Bluetooth LE Will Make Minority Report a Creepy Reality, But Also Arduino Cooler

PSFK – Adaptive storefront prototype from + rehabstudio on Vimeo. After years of failing to demonstrate compelling applications, Bluetooth is back with a vengeance. If you haven’t yet used a Bluetooth Low Energy (BLE) device, it’s a completely different experience. Pairing and range and latency work better (the result of years of learning how to make these better). Battery drain is barely noticeable. You can expect BLE to power lots of clever new applications – and it’s nice to see it showing up on DIY electronics. Oh, yeah, and it can creep the hell out of you, privacy-wise, by making …

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The Magic of the New Kinect is in the Hardware; Great Reading on the Specifics

After years of frustration with computer vision on general-purpose computers, the upcoming second-generation Kinect sensor really does begin to look like a breakthrough. And that breakthrough happens inside the hardware design, a System on a Chip that yields high performance data transfers that simply aren’t possible on the laptop in front of you. The site SemiAccurate has taken it upon themselves to look at those particulars. It’s worth going back and reading their whole series on the hardware, actually, even before they get into how vision works on the platform, if you’re fascinated by such things. But their latest article …

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DUO is a DIY 3D Sensor – Like Leap, But Open Source, From Gesture and Vision Veterans

Gestural input is already beginning to make Kinect look crude, offering new three-dimensional sensing approaches that combine low latency with precise gestures. That offers tremendous potential for new interfaces, and could in particular finally help solve the problem of how to intuitively work with three-dimensional interface concepts that don’t lend themselves to traditional touch and physical input. Leap Motion is already speeding toward its mid-May launch, complete with an app store ecosystem for developers wanting to push out new ideas to users. But Leap is a closed box. Apart from any philosophical objection, that means you can’t take it apart …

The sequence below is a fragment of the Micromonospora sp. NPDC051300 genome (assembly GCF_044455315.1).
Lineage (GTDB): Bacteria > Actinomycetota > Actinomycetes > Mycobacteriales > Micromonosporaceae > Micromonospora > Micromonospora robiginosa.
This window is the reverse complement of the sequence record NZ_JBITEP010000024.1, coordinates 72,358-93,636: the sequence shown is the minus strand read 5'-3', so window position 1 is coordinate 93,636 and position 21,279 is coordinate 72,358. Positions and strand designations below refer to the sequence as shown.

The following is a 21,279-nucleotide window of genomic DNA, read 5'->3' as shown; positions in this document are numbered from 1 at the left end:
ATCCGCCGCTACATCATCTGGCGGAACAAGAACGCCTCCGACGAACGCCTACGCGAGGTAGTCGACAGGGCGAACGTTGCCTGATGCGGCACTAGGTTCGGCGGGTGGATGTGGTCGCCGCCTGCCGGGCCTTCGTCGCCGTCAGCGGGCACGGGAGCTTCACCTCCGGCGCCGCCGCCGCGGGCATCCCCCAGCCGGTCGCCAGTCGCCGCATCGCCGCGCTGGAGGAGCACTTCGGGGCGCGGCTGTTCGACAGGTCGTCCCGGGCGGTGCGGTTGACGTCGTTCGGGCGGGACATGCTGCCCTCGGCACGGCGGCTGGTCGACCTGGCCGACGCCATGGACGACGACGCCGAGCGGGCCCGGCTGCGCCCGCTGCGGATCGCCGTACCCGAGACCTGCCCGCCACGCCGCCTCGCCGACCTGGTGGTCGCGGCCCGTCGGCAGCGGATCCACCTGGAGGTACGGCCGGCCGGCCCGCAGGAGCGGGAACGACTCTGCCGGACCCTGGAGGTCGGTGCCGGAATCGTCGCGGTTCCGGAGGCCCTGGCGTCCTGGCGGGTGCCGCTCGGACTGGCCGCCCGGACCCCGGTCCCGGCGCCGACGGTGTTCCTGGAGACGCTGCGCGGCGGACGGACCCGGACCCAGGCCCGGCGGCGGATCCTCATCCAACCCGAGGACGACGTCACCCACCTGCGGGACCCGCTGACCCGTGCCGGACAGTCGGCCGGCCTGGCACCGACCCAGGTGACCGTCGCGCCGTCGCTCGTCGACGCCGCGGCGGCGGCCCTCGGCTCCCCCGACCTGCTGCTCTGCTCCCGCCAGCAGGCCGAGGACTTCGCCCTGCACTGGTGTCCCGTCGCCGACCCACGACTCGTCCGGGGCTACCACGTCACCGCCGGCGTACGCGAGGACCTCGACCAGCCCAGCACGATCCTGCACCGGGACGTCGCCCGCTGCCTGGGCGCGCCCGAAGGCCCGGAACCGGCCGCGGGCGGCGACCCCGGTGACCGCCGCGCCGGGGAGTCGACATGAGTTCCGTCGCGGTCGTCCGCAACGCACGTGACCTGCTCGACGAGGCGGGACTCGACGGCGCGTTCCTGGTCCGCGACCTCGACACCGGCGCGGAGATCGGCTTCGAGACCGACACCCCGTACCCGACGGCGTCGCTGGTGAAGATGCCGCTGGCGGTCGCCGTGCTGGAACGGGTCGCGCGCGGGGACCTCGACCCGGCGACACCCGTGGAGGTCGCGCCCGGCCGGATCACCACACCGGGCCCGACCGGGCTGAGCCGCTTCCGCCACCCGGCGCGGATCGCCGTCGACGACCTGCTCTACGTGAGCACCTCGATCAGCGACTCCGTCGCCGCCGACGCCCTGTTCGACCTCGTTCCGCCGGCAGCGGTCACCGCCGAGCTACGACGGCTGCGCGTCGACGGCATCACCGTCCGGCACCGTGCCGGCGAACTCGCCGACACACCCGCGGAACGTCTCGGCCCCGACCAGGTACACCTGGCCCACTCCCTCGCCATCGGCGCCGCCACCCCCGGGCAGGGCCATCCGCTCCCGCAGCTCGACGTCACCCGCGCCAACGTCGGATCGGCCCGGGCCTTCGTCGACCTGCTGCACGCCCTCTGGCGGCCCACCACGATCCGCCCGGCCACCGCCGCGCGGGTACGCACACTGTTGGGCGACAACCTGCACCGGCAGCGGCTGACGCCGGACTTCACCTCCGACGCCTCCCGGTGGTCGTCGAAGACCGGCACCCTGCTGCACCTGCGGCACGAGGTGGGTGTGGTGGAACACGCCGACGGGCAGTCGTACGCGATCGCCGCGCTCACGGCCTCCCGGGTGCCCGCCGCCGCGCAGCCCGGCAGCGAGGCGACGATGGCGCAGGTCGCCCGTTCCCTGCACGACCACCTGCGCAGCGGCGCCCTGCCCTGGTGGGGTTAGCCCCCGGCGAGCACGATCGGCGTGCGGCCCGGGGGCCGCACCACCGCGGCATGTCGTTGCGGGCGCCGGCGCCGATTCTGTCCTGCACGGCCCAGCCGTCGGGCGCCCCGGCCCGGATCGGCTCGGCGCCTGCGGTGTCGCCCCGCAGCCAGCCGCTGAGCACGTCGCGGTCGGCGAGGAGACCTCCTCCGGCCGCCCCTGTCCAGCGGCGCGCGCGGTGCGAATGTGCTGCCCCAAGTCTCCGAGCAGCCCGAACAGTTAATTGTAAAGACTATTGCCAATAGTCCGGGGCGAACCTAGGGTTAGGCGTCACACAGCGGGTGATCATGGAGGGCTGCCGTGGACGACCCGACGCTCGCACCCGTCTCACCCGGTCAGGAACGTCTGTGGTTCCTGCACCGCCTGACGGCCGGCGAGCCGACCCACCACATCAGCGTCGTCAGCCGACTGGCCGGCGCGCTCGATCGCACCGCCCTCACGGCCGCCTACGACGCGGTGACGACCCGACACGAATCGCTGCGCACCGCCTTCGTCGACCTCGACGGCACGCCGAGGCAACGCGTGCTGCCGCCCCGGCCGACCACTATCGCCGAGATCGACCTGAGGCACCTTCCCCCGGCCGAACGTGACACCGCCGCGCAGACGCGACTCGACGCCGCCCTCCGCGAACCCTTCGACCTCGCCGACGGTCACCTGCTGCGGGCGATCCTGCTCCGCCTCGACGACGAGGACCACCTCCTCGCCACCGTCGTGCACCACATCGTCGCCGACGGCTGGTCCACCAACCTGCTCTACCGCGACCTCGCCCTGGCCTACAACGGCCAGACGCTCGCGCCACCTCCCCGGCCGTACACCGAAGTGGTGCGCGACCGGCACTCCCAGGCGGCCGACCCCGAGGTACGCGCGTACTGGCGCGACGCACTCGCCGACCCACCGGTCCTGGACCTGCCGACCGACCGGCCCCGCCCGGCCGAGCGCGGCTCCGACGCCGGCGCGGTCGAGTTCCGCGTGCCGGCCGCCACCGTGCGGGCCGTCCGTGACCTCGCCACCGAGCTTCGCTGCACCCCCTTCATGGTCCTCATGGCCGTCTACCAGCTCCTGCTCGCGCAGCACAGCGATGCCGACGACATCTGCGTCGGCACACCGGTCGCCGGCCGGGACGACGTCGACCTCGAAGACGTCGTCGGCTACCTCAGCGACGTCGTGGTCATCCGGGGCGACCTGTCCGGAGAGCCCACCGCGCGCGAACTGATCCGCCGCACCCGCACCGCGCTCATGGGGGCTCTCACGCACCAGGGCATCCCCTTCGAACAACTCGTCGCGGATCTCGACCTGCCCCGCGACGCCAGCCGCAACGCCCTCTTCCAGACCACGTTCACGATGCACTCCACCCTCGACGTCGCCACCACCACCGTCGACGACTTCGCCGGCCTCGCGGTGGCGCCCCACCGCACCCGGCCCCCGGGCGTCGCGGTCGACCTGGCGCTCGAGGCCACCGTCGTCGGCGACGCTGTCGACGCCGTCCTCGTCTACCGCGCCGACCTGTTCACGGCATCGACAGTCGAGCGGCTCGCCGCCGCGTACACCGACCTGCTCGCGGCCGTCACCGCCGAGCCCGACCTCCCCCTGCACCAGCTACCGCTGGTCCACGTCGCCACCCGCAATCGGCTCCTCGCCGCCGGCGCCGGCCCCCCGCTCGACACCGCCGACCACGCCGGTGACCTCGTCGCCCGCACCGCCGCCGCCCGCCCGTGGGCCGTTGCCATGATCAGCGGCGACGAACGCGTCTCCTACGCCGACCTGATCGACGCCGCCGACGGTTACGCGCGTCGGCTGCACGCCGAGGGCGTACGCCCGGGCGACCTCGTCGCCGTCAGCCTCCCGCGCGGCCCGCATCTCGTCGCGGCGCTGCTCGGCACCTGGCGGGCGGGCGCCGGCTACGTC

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More Multi-Touch Keyboard Playing

As an addendum to yesterday’s teaser of the Evolution multi-touch keyboard, readers send along a couple of other examples. Andrew McPherson has a terrific example of an add-on, multi-touch, capacitive surface that can go on any keyboard (so, basically the same idea). Description: This video demonstrates a set of capacitive touch sensing piano key tops which mount on top of any existing piano or MIDI keyboard. The key tops sense up to three touches each by position and contact area, letting the performer continuously and polyphonically shape every note in multiple dimensions. The system connects to a computer by USB …

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Expressive Soundplane Touch Instrument: Decibel Video, Preorder, Tour, Images

Touch on devices like the iPad is functional, but limited in its expression – there’s no pressure or tactile feedback. That’s why we’ve enthusiastically followed Randy Jones’ “continuous capacitive sensing” technology on the Soundplane for some time. Sensing pressure, it behaves more like an acoustic instrument might – that is, if such an acoustic instrument were possible beyond the imagination of the digital realm. As advertised, it “transmits x, y and pressure data for every key continuously at 12 bits of resolution and about 1000 samples per second, letting players move beyond the ADSR envelope model of synthesis and articulate …

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Interactive Architecture: Behind the Scenes with Modular, Proximity-Sensing Display Tiles

prettyugly from madbutter on Vimeo. Brooklyn-based interactive artist Robert Stratton writes to share his interactive, modular LED display system, currently on view through the end of August in a window on 53rd Street in Manhattan, between 5th and 6th across from the Museum of Modern Art. The project uses proximity sensors built by Sensacell. This installation is an interactive l.e.d. triptych on display on 53rd St bet 5th and 6th through August 2010. Children were prompted to make various expressions and funny faces. The video plays on two layers and participants can manipulate rectangular “holes” in the upper layer to …

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